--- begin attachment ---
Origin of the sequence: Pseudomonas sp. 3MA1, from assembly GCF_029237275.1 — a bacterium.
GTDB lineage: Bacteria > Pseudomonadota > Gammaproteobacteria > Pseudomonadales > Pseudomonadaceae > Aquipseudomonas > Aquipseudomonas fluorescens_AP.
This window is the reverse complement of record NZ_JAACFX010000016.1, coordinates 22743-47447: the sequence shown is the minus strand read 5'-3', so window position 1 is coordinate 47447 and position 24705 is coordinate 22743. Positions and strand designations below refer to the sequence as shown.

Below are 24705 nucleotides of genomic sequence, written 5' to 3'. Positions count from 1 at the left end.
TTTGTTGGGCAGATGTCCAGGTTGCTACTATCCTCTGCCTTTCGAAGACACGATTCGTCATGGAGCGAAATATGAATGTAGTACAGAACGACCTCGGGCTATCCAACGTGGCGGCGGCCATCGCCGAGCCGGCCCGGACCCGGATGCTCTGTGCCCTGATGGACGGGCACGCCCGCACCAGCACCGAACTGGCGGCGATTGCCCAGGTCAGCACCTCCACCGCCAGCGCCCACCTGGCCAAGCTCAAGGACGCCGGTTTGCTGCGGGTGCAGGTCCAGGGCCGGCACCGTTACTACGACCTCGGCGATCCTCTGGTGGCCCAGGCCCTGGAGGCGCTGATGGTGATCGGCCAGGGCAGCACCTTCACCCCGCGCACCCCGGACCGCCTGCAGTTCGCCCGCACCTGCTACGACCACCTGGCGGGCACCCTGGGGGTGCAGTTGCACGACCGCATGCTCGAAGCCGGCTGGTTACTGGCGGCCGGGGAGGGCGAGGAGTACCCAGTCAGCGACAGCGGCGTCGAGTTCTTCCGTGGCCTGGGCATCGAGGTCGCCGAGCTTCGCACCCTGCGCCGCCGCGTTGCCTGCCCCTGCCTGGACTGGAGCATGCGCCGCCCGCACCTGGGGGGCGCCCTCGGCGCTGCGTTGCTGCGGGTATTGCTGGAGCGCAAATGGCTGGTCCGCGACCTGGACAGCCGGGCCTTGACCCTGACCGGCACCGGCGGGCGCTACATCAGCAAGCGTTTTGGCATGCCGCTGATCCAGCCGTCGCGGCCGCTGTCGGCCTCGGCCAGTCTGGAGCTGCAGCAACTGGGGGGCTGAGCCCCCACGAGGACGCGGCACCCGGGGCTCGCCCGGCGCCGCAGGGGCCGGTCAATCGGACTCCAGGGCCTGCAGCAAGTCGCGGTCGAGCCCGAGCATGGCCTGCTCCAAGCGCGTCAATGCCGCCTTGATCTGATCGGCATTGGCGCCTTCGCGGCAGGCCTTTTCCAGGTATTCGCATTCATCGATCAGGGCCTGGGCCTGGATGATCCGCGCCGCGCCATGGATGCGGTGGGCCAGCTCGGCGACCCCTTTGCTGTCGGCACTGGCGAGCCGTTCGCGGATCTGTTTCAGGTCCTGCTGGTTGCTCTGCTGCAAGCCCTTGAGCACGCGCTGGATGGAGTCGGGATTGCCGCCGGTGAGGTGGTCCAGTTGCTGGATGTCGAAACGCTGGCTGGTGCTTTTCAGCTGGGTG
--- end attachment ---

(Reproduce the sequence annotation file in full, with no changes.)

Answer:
Origin of the sequence: Pseudomonas sp. 3MA1, from assembly GCF_029237275.1 — a bacterium.
GTDB lineage: Bacteria > Pseudomonadota > Gammaproteobacteria > Pseudomonadales > Pseudomonadaceae > Aquipseudomonas > Aquipseudomonas fluorescens_AP.
This window is the reverse complement of record NZ_JAACFX010000016.1, coordinates 22743-47447: the sequence shown is the minus strand read 5'-3', so window position 1 is coordinate 47447 and position 24705 is coordinate 22743. Positions and strand designations below refer to the sequence as shown.

Below are 24705 nucleotides of genomic sequence, written 5' to 3'. Positions count from 1 at the left end.
TTTGTTGGGCAGATGTCCAGGTTGCTACTATCCTCTGCCTTTCGAAGACACGATTCGTCATGGAGCGAAATATGAATGTAGTACAGAACGACCTCGGGCTATCCAACGTGGCGGCGGCCATCGCCGAGCCGGCCCGGACCCGGATGCTCTGTGCCCTGATGGACGGGCACGCCCGCACCAGCACCGAACTGGCGGCGATTGCCCAGGTCAGCACCTCCACCGCCAGCGCCCACCTGGCCAAGCTCAAGGACGCCGGTTTGCTGCGGGTGCAGGTCCAGGGCCGGCACCGTTACTACGACCTCGGCGATCCTCTGGTGGCCCAGGCCCTGGAGGCGCTGATGGTGATCGGCCAGGGCAGCACCTTCACCCCGCGCACCCCGGACCGCCTGCAGTTCGCCCGCACCTGCTACGACCACCTGGCGGGCACCCTGGGGGTGCAGTTGCACGACCGCATGCTCGAAGCCGGCTGGTTACTGGCGGCCGGGGAGGGCGAGGAGTACCCAGTCAGCGACAGCGGCGTCGAGTTCTTCCGTGGCCTGGGCATCGAGGTCGCCGAGCTTCGCACCCTGCGCCGCCGCGTTGCCTGCCCCTGCCTGGACTGGAGCATGCGCCGCCCGCACCTGGGGGGCGCCCTCGGCGCTGCGTTGCTGCGGGTATTGCTGGAGCGCAAATGGCTGGTCCGCGACCTGGACAGCCGGGCCTTGACCCTGACCGGCACCGGCGGGCGCTACATCAGCAAGCGTTTTGGCATGCCGCTGATCCAGCCGTCGCGGCCGCTGTCGGCCTCGGCCAGTCTGGAGCTGCAGCAACTGGGGGGCTGAGCCCCCACGAGGACGCGGCACCCGGGGCTCGCCCGGCGCCGCAGGGGCCGGTCAATCGGACTCCAGGGCCTGCAGCAAGTCGCGGTCGAGCCCGAGCATGGCCTGCTCCAAGCGCGTCAATGCCGCCTTGATCTGATCGGCATTGGCGCCTTCGCGGCAGGCCTTTTCCAGGTATTCGCATTCATCGATCAGGGCCTGGGCCTGGATGATCCGCGCCGCGCCATGGATGCGGTGGGCCAGCTCGGCGACCCCTTTGCTGTCGGCACTGGCGAGCCGTTCGCGGATCTGTTTCAGGTCCTGCTGGTTGCTCTGCTGCAAGCCCTTGAGCACGCGCTGGATGGAGTCGGGATTGCCGCCGGTGAGGTGGTCCAGTTGCTGGATGTCGAAACGCTGGCTGGTGCTTTTCAGCTGGGTG